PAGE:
MR: For one thing, Schmemann was not very interested in metaphysics and definitely not in theological systems. He was basically averse to Bulgakov’s Sophiology, though perhaps more in form than in content. Schmemann, in my reading, attempted to communicate plainly and almost artlessly the experience of the Kingdom that Bulgakov expressed using the more abstract language of Sophiology. 

I suspect that the passages in Bulgakov’s books that Schmemann liked best were the autobiographical ones in which his former teacher painted lyrical, vivid pictures of the experience of God in the here and now. This is precisely what Schmemann was trying to do in his books on liturgical theology. So, I tend to see them in continuity more than others do, at least in terms of content, even though their style and theological mood is very different. 

AD: Having finished this translation, what are you at work on now?

I mentioned my brilliant friend Roberto above—he and I are working together on a translation of Bulgakov’s Spiritual Diary written in 1924-5 while he was in Prague, just before he moved to Paris to found and lead the St Sergius Orthodox Theological Institute. I know that Rob described the book already on this blog, but I will just add this. I believe that it was in these years that Bulgakov became the Bulgakov that we know from his great trilogies, which were all written after this time. What is revealing, and perhaps surprising, about the Spiritual Diary is that it shows that Bulgakov did not see his calling as fundamentally a theological or academic one. The many personal and professional tragedies that he had experienced until that point humbled him in some of his grand ideas for church reunion or theological renewal. Rather, by this time, he saw his mission primarily as a pastoral one. How might it change the way we read Bulgakov’s theology when we keep in mind this fundamental orientation? Although we tend to see Bulgakov’s theology as highly complex and abstract, he was, I believe, getting at something that resides at the core of the life of faith in its concrete experience. To me, that is why Bulgakov still speaks.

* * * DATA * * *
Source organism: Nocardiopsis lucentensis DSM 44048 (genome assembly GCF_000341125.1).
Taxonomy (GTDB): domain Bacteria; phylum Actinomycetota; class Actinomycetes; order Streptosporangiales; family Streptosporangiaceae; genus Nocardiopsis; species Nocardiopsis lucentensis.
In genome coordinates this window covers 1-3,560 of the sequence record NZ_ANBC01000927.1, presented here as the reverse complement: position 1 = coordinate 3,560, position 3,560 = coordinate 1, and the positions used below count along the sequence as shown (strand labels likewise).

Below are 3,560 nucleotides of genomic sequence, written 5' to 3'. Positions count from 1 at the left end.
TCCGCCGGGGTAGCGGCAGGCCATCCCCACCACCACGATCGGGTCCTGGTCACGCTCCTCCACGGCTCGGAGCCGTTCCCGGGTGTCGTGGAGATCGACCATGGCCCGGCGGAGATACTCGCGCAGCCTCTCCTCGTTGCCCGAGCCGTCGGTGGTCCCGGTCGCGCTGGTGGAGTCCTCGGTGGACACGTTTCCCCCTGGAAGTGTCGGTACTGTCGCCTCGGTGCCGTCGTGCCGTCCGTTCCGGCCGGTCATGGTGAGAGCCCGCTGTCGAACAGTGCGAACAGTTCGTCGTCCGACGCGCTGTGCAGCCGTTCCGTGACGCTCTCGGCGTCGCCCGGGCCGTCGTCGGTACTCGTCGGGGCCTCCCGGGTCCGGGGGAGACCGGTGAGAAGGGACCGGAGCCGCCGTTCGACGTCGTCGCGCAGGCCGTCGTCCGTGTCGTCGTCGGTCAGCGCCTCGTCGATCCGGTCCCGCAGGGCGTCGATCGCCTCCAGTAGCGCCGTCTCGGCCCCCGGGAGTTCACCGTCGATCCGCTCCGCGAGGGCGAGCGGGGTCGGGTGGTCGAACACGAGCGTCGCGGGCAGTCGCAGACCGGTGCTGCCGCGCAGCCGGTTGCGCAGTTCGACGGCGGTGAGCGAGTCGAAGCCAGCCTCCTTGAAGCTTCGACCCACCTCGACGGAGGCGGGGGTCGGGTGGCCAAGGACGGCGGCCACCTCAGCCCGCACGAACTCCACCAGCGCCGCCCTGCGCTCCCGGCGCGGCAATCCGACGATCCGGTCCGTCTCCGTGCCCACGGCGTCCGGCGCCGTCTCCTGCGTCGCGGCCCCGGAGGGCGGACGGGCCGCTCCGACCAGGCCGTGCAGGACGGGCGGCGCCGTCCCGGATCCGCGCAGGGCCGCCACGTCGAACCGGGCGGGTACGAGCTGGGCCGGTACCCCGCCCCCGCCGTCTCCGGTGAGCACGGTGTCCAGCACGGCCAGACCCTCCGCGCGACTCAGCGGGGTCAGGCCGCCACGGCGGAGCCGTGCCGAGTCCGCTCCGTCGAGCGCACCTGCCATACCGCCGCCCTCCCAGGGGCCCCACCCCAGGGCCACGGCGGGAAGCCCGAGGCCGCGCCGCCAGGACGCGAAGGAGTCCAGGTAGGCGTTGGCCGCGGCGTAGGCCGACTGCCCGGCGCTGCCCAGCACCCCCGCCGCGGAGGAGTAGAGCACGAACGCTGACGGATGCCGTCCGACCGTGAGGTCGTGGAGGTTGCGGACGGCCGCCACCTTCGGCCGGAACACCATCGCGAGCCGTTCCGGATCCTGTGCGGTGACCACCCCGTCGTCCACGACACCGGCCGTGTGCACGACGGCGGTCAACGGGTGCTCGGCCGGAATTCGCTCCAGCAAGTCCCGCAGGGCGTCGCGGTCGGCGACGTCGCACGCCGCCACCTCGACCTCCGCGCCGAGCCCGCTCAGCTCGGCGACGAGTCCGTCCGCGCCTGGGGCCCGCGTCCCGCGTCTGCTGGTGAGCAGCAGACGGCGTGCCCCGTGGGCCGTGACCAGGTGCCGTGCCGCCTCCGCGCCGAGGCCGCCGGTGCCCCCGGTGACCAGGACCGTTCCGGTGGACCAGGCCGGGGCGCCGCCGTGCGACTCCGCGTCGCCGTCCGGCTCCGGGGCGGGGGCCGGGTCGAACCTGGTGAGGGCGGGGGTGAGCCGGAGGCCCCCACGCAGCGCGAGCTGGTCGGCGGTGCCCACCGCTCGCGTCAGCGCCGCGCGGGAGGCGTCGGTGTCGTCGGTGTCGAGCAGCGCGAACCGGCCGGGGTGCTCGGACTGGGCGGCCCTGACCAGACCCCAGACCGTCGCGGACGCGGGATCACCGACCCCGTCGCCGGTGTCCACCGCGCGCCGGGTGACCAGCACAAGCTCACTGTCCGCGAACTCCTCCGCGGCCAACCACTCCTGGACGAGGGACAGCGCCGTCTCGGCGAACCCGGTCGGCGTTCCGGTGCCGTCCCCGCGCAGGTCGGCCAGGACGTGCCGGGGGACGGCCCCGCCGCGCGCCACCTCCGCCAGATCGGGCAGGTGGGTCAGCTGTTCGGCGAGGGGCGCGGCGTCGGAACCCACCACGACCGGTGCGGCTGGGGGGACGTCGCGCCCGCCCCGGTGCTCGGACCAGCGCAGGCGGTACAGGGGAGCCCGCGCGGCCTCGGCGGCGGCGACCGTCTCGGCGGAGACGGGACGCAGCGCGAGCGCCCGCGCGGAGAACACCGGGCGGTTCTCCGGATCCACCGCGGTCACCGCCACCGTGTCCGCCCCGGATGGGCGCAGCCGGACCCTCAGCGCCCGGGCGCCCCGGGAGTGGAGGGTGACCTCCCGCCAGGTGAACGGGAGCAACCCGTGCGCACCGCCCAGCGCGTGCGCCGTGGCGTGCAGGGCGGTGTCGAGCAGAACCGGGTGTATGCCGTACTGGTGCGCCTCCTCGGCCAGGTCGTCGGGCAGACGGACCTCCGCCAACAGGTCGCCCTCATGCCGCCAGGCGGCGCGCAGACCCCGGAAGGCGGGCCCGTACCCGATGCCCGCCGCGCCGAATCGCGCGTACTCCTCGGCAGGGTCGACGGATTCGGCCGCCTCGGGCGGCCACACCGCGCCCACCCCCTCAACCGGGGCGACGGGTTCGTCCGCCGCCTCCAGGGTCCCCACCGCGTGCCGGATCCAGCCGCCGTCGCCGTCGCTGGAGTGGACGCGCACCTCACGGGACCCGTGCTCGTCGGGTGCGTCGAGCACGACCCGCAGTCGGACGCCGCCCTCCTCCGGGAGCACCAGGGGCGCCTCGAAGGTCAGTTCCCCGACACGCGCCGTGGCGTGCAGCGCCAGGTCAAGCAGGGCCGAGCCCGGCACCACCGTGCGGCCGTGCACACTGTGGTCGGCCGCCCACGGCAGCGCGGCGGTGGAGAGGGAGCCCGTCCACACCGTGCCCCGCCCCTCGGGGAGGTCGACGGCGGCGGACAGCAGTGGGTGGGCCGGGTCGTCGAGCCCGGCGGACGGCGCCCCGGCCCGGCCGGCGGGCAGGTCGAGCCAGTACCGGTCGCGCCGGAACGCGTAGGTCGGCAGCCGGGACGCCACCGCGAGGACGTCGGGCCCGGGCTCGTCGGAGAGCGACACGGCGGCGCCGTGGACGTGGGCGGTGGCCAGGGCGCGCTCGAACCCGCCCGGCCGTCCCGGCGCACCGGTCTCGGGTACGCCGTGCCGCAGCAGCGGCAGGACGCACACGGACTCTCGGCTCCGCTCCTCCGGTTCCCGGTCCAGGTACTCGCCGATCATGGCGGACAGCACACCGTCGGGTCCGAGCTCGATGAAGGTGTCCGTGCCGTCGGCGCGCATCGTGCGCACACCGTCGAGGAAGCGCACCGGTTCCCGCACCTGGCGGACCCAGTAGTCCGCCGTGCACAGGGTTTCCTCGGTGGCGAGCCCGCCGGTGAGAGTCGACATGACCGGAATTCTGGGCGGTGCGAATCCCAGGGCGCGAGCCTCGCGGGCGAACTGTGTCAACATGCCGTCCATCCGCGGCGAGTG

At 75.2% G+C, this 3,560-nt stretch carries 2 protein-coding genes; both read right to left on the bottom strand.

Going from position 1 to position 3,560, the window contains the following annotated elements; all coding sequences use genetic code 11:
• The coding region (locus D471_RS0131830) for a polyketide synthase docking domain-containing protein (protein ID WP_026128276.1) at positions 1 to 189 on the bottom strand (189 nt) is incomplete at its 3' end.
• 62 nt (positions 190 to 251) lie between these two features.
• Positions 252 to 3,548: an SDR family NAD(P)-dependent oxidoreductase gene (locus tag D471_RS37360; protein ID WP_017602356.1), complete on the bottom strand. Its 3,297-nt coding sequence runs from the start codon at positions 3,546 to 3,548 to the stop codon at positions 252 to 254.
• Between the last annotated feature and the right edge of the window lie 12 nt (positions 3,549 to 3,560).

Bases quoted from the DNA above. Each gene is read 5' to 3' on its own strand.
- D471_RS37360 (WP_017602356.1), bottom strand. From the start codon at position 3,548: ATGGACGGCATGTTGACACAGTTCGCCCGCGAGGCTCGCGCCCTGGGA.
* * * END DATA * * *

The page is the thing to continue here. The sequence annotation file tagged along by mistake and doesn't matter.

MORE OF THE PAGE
I’m also plugging away at the endless project of turning my dissertation into a book. The book will be on theological and liturgical responses to natural disasters—especially earthquakes—in Byzantine Constantinople. It is a historical/theological study that unites liturgical and environmental history. In addition to being a contribution to the field of liturgical studies, I hope that it will also be a resource for those (like myself) who are interested in critically wrestling with the tradition as the church finds ways to boldly and faithfully respond to climate change.

AD: Sum up your hopes for the book, and who especially would benefit from reading it. 

MR: At roughly 120 pages, this book is a great short introduction to Bulgakov’s thought. As one of his final writings, it touches on and summarizes nearly every major aspect of his ideas in their most mature form. I hope that it will serve as an entry-point for those who are interested in Bulgakov but don’t know where to start. 

It’s also an important text for 20th century sacramental theology, in that, more than any other thinker that I know of, Bulgakov articulates the connection between the eucharist and the Trinity. So this book will certainly appeal to anyone who is interested in sacramental theology, systematic theology, and Orthodox theology. 

Finally, I hope this book will help make some headway in ecumenical discussions on the fraught notion of the eucharistic as sacrifice, which has been divisive issue among the churches since the Reformation.